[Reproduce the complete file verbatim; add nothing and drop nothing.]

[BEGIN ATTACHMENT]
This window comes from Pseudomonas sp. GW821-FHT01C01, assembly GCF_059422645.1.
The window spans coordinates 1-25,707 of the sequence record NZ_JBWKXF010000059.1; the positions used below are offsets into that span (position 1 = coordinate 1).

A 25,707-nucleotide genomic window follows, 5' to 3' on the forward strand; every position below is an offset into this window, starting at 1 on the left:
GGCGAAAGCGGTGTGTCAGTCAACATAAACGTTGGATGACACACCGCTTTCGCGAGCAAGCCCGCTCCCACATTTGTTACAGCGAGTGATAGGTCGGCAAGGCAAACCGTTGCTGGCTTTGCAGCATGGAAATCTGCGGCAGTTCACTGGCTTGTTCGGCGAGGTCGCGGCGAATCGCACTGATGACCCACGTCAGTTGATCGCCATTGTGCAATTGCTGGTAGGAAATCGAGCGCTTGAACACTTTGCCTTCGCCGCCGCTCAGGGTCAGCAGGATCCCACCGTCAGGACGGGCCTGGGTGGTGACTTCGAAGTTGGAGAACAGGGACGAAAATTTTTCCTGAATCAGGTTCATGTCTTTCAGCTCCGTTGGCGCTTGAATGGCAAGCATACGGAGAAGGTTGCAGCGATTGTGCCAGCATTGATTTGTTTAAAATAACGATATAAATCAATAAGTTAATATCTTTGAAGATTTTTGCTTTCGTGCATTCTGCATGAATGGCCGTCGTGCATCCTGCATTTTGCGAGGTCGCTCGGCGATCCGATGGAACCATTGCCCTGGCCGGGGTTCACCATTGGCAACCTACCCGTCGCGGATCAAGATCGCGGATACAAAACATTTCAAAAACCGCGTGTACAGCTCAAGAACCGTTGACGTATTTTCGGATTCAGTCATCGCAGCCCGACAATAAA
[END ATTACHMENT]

This window comes from Pseudomonas sp. GW821-FHT01C01, assembly GCF_059422645.1.
The window spans coordinates 1-25,707 of the sequence record NZ_JBWKXF010000059.1; the positions used below are offsets into that span (position 1 = coordinate 1).

A 25,707-nucleotide genomic window follows, 5' to 3' on the forward strand; every position below is an offset into this window, starting at 1 on the left:
GGCGAAAGCGGTGTGTCAGTCAACATAAACGTTGGATGACACACCGCTTTCGCGAGCAAGCCCGCTCCCACATTTGTTACAGCGAGTGATAGGTCGGCAAGGCAAACCGTTGCTGGCTTTGCAGCATGGAAATCTGCGGCAGTTCACTGGCTTGTTCGGCGAGGTCGCGGCGAATCGCACTGATGACCCACGTCAGTTGATCGCCATTGTGCAATTGCTGGTAGGAAATCGAGCGCTTGAACACTTTGCCTTCGCCGCCGCTCAGGGTCAGCAGGATCCCACCGTCAGGACGGGCCTGGGTGGTGACTTCGAAGTTGGAGAACAGGGACGAAAATTTTTCCTGAATCAGGTTCATGTCTTTCAGCTCCGTTGGCGCTTGAATGGCAAGCATACGGAGAAGGTTGCAGCGATTGTGCCAGCATTGATTTGTTTAAAATAACGATATAAATCAATAAGTTAATATCTTTGAAGATTTTTGCTTTCGTGCATTCTGCATGAATGGCCGTCGTGCATCCTGCATTTTGCGAGGTCGCTCGGCGATCCGATGGAACCATTGCCCTGGCCGGGGTTCACCATTGGCAACCTACCCGTCGCGGATCAAGATCGCGGATACAAAACATTTCAAAAACCGCGTGTACAGCTCAAGAACCGTTGACGTATTTTCGGATTCAGTCATCGCAGCCCGACAATAAA